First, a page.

ELYRIA — Morgan Davis hasn’t stopped twirling since she said goodbye to Elyria High School in 2016 — or making history.
The soon-to-be junior at Ohio State University, who made history as Elyria’s first black female drum major, is now the first black female assistant drum major of the Ohio State Marching Band, and she is only the fourth female student in the history of the organization to hold the position that of drum major.
The Columbus institution, home to “The Best Damn Band in the Land,” made the announcement Saturday, unveiling the band’s first two members of the 2018 marching band season. When reached Monday, Davis said she couldn’t put into words the feeling of earning one of the coveted spots.
“This is something I have been working toward for more than 10 years, most of my life,” she said.
Davis will work under Konner Barr, a rising fourth-year student and the school’s 62nd drum major. But that doesn’t mean she will be on the sidelines this year.
Davis said she will be out front with Barr when the band marches in parades, and on game day she will perform the post-game routine, when the band plays the opposing team’s fight song, one song from the halftime show and a final run through of “Hang on Sloopy.”
Barr and Davis were among six candidates who competed — all current or former members of D-Row, the band’s drum major training squad — for the role of drum major and assistant drum major. The high-stakes tryout went well for Davis, who showed off a pregame performance, twirled to the band playing “Rocking on the Highway” and executed five different high tosses, two of which Davis said she dropped.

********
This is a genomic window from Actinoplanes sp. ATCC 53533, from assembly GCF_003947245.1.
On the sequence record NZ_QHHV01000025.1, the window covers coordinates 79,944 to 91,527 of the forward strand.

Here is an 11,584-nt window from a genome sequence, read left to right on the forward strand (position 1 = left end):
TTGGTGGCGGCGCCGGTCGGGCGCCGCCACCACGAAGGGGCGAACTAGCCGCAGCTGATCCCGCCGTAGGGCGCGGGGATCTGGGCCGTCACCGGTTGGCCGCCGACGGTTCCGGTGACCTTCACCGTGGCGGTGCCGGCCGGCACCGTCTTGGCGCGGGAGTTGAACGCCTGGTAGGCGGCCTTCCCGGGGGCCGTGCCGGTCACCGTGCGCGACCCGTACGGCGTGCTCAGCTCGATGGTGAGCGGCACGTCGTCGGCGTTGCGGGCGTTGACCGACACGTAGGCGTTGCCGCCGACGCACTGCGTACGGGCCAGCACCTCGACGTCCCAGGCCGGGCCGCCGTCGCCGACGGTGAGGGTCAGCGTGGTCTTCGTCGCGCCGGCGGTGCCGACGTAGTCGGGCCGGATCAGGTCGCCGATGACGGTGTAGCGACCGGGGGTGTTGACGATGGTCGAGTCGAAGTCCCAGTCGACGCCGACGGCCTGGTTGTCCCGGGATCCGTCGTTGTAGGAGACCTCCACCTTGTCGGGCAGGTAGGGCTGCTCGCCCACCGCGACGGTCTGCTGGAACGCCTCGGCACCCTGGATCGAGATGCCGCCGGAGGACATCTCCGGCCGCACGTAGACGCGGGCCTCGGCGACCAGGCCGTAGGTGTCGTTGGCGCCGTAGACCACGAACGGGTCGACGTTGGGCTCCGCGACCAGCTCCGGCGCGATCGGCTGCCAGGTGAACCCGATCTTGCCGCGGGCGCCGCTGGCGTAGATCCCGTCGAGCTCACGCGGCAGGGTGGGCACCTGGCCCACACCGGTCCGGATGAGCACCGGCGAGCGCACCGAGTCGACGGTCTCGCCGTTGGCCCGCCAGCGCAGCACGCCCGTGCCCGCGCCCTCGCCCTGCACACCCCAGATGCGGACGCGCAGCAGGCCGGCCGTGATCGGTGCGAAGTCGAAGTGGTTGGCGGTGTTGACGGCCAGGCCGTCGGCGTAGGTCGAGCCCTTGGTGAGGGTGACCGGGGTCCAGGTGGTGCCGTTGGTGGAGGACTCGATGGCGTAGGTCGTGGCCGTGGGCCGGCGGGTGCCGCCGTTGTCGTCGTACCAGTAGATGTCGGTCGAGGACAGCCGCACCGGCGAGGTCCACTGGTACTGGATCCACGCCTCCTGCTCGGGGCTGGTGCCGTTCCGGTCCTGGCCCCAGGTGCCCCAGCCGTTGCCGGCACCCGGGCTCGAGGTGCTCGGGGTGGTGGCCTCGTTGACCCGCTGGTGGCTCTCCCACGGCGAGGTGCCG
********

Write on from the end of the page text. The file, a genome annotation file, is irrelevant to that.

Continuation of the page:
“My twirling routine went the best it has ever gone and I got a little full of myself,” she admits. “I lost focus.”
Davis, 20, is a sociology major and legal foundations of society minor.
Davis was just 16 and a mellophone player when she became the second female marcher to twirl the baton for Elyria. She served as drum major her senior year.
Morgan followed in the footsteps of Rosie Behmer, the first female drum major in Elyria’s history, but she said then that it never dawned on her to skip the male-dominated field. In this most recent honor, Davis acknowledged her role as a pioneer.
“Representation is very important, and there aren’t very many people who look like me who have been through the drum major program here, so I’m very excited to be setting an example for others,” she said in the release.
Davis started twirling when she was 9-years-old with the Elyria’s Deputies Baton and Drum Corps.
“It really helped me get the foundational skills of twirling early on,” she said. “A lot of people start twirling when they get to Ohio State and it can be a little tough to get the hang of things. Having that experience with the Deputies really set the foundation for me.”